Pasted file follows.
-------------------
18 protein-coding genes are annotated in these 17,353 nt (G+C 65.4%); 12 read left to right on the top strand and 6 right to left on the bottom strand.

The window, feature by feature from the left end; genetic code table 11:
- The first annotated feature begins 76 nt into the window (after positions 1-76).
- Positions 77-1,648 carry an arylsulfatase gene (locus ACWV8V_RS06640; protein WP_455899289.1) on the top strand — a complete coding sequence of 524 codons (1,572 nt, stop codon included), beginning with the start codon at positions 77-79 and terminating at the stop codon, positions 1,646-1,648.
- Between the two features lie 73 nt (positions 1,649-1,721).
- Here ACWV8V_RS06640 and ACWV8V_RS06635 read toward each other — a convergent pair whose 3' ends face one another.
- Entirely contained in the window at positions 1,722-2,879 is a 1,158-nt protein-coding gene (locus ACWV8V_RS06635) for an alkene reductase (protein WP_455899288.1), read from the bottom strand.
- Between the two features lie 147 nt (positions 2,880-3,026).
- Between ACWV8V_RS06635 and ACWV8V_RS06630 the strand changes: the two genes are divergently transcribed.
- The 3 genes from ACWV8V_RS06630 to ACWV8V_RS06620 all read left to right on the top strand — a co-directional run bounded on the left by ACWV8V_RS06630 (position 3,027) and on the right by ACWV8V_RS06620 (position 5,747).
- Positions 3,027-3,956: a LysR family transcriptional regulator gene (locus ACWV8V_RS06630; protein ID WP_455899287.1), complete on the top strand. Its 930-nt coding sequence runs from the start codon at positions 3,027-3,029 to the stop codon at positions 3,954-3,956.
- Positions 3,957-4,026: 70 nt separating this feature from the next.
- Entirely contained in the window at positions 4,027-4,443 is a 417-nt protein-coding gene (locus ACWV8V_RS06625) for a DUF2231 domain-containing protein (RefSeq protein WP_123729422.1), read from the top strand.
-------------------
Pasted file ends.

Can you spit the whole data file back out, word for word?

18 protein-coding genes are annotated in these 17,353 nt (G+C 65.4%); 12 read left to right on the top strand and 6 right to left on the bottom strand.

The window, feature by feature from the left end; genetic code table 11:
- The first annotated feature begins 76 nt into the window (after positions 1-76).
- Positions 77-1,648 carry an arylsulfatase gene (locus ACWV8V_RS06640; protein WP_455899289.1) on the top strand — a complete coding sequence of 524 codons (1,572 nt, stop codon included), beginning with the start codon at positions 77-79 and terminating at the stop codon, positions 1,646-1,648.
- Between the two features lie 73 nt (positions 1,649-1,721).
- Here ACWV8V_RS06640 and ACWV8V_RS06635 read toward each other — a convergent pair whose 3' ends face one another.
- Entirely contained in the window at positions 1,722-2,879 is a 1,158-nt protein-coding gene (locus ACWV8V_RS06635) for an alkene reductase (protein WP_455899288.1), read from the bottom strand.
- Between the two features lie 147 nt (positions 2,880-3,026).
- Between ACWV8V_RS06635 and ACWV8V_RS06630 the strand changes: the two genes are divergently transcribed.
- The 3 genes from ACWV8V_RS06630 to ACWV8V_RS06620 all read left to right on the top strand — a co-directional run bounded on the left by ACWV8V_RS06630 (position 3,027) and on the right by ACWV8V_RS06620 (position 5,747).
- Positions 3,027-3,956: a LysR family transcriptional regulator gene (locus ACWV8V_RS06630; protein ID WP_455899287.1), complete on the top strand. Its 930-nt coding sequence runs from the start codon at positions 3,027-3,029 to the stop codon at positions 3,954-3,956.
- Positions 3,957-4,026: 70 nt separating this feature from the next.
- Entirely contained in the window at positions 4,027-4,443 is a 417-nt protein-coding gene (locus ACWV8V_RS06625) for a DUF2231 domain-containing protein (RefSeq protein WP_123729422.1), read from the top strand.